Minnesota has received an allocation of 396,350 doses of COVID-19 vaccine and administered 81,167 shots against an infectious disease that has caused at least 5,528 deaths in the state, according to an update Wednesday by the Minnesota Department of Health.
State health officials said they remain on track to vaccinate an initial priority group of health care workers and long-term care residents by month's end, and hopeful that this will accelerate Minnesota's progress amid the pandemic.
Minnesota on Wednesday reported another 67 COVID-19 deaths and 2,346 diagnosed infections, bringing the state's known infection count to 427,587. The latest data also showed a total of 140 patients with COVID-19 admitted to intensive care beds in Minnesota hospitals, a rapid decline from the 399 such patients on Dec. 1.
Gov. Tim Walz highlighted the state's progress against the latest pandemic wave on Wednesday in a news release regarding plans to relax restrictions on bars, restaurants and other businesses and organizations.
"The situation in Minnesota is undeniably better than it was last month," Walz said.
Health officials remain concerned that gatherings over the holidays could have increased viral transmission and disrupted progress in Minnesota. The seven-day positivity rate of diagnostic testing had dropped from 15.5% on Nov. 10 to 4.7% on Dec. 24, but has since increased to 6.5% as of Dec. 28.
COVID-19 vaccines made by Pfizer and Moderna received emergency authorization from the U.S. Food and Drug Administration last month and have been distributed in limited initial quantities.
Minnesota has largely followed recommendations from the federal Advisory Committee on Immunization Practices to prioritize those limited doses for health care workers, because they are at elevated risk for infection on the job, and for long-term care residents, because they are at elevated risk for severe COVID-19 illness due to their ages and underlying health conditions.
Other states have broken from the federal recommendations. Florida has prioritized senior citizens 65 and older for initial doses.
The disparity between the number of doses allocated and injections so far has raised concerns that Minnesota's COVID-19 vaccination campaign has been too slow, but state and federal health officials this week said that the pace should increase now that providers have been trained in the handling of somewhat complex vaccines.
State officials said the reported number of doses distributed to Minnesota covers those that have been ordered by local providers, but includes some that are still being shipped. Walz in his briefing said he is "right with" people who are impatient with the pace of vaccination, and that providers will be working to increase injections.
"We will continue to push that envelope but always do it as safely as possible," he said.
Many states were "measured" in their initial vaccinations because they wanted both providers and the public to gain comfort with the COVID-19 vaccines, said Dr. Nancy Messonnier of the U.S. Centers for Disease Control and Prevention on Wednesday morning.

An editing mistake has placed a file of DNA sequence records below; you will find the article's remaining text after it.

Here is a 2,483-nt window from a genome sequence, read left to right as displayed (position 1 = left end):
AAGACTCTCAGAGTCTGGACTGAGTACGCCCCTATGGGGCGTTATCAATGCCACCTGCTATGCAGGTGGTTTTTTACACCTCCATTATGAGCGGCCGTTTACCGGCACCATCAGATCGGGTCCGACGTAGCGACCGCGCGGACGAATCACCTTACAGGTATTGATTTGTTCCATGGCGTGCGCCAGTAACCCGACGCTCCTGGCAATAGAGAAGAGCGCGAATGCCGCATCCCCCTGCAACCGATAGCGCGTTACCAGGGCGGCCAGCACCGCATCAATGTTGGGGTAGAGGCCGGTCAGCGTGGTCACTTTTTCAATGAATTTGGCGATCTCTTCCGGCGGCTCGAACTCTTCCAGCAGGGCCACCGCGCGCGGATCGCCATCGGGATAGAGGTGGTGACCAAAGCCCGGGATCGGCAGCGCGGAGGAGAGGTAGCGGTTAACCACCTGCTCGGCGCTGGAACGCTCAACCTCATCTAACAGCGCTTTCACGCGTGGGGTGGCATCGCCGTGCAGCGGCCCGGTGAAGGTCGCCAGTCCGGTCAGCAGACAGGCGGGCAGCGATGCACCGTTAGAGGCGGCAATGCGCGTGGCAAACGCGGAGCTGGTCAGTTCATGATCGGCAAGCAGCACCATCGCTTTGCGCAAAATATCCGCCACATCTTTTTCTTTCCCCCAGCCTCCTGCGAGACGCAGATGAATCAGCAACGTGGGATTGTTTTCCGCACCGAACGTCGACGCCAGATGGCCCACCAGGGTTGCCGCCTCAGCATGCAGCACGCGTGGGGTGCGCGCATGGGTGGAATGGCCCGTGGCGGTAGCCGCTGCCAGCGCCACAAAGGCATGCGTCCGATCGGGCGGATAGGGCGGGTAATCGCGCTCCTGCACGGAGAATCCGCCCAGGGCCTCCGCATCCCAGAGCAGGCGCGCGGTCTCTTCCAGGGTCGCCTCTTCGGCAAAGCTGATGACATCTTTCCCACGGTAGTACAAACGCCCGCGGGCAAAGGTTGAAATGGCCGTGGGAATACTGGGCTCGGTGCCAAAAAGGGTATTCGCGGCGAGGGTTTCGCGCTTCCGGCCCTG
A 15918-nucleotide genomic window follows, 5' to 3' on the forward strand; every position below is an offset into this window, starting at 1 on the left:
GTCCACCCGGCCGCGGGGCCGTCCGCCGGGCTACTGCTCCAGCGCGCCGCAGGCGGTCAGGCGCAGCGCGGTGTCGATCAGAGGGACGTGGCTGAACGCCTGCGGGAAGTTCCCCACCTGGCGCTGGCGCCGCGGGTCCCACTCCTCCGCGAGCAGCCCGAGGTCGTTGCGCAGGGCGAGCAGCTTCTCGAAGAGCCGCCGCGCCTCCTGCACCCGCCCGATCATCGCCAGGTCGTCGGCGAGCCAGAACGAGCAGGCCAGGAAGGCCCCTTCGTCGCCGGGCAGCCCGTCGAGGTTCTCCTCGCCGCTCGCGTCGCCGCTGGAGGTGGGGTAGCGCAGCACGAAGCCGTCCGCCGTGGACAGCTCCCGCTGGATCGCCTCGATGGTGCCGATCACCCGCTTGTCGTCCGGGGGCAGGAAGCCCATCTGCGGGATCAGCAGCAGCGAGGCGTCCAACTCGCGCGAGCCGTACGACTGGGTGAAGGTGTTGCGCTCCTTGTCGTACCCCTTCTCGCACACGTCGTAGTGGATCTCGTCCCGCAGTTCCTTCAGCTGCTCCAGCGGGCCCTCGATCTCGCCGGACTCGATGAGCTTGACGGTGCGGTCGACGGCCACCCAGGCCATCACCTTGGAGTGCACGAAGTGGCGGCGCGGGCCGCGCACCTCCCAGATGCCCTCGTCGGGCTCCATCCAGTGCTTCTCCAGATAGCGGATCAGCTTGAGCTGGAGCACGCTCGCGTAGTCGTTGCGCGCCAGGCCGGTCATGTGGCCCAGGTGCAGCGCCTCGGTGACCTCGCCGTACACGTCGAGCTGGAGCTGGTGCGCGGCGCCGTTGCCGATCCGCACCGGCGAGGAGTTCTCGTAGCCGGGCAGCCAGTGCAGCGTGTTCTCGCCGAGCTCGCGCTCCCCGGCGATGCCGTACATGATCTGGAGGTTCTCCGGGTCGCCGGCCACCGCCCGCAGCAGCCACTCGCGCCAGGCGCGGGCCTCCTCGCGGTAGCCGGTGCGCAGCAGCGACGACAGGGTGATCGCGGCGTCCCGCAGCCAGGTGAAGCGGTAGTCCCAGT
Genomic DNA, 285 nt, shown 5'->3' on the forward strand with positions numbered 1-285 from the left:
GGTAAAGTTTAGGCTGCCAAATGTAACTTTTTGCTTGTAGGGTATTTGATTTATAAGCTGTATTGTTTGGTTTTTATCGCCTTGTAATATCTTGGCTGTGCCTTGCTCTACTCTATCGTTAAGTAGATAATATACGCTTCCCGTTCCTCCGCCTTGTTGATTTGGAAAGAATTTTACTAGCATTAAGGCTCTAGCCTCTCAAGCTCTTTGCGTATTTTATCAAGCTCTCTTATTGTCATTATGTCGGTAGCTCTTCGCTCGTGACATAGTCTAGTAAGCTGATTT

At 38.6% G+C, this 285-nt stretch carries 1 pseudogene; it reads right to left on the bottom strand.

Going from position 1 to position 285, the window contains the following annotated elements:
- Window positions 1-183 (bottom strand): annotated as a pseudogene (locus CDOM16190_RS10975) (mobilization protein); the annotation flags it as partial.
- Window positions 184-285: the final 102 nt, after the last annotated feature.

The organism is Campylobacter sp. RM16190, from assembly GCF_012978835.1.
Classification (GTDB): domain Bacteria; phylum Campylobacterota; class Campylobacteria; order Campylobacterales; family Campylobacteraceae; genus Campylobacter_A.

"Now that the holiday [season] is over, I expect this program to continue to escalate, and actually escalate really quickly," she said.
Messonnier talked with the media on Wednesday to discuss an initial study of 21 people in the U.S. who suffered anaphylactic reactions to COVID-19 vaccine injections. Most occurred with the Pfizer vaccine, but the study was conducted when it was more broadly available than the Moderna vaccine.
All 21 recovered, but at least 19 needed epinephrine injections and some were hospitalized. Most reactions occurred within 15 minutes of injections. Messonnier said these reactions are rare and mostly occurred in people with histories of allergies to medicines or foods. The incidents have not changed federal guidance on vaccine administration, but health care providers that are providing injections must be prepared to deal with these reactions if they occur, she added.
The Pfizer and Moderna vaccines come in two doses administered three to four weeks apart. People who suffer reactions to the first dose are discouraged from receiving the second.
Minnesota's vaccination total so far represents only first doses administered. Vaccinations are tallied separately at federal facilities in the state such as the Minneapolis VA Medical Center and Cass Lake Indian Health Services. They received the first vaccine shipments in the state in mid-December and started giving second doses this week.
State health officials are scheduled to meet Monday to discuss the rollout of vaccine to the next priority group of people 75 and older and workers in critical industries. Broad public access to vaccine isn't expected until late winter or early spring this year.
Jeremy Olson • 612-673-7744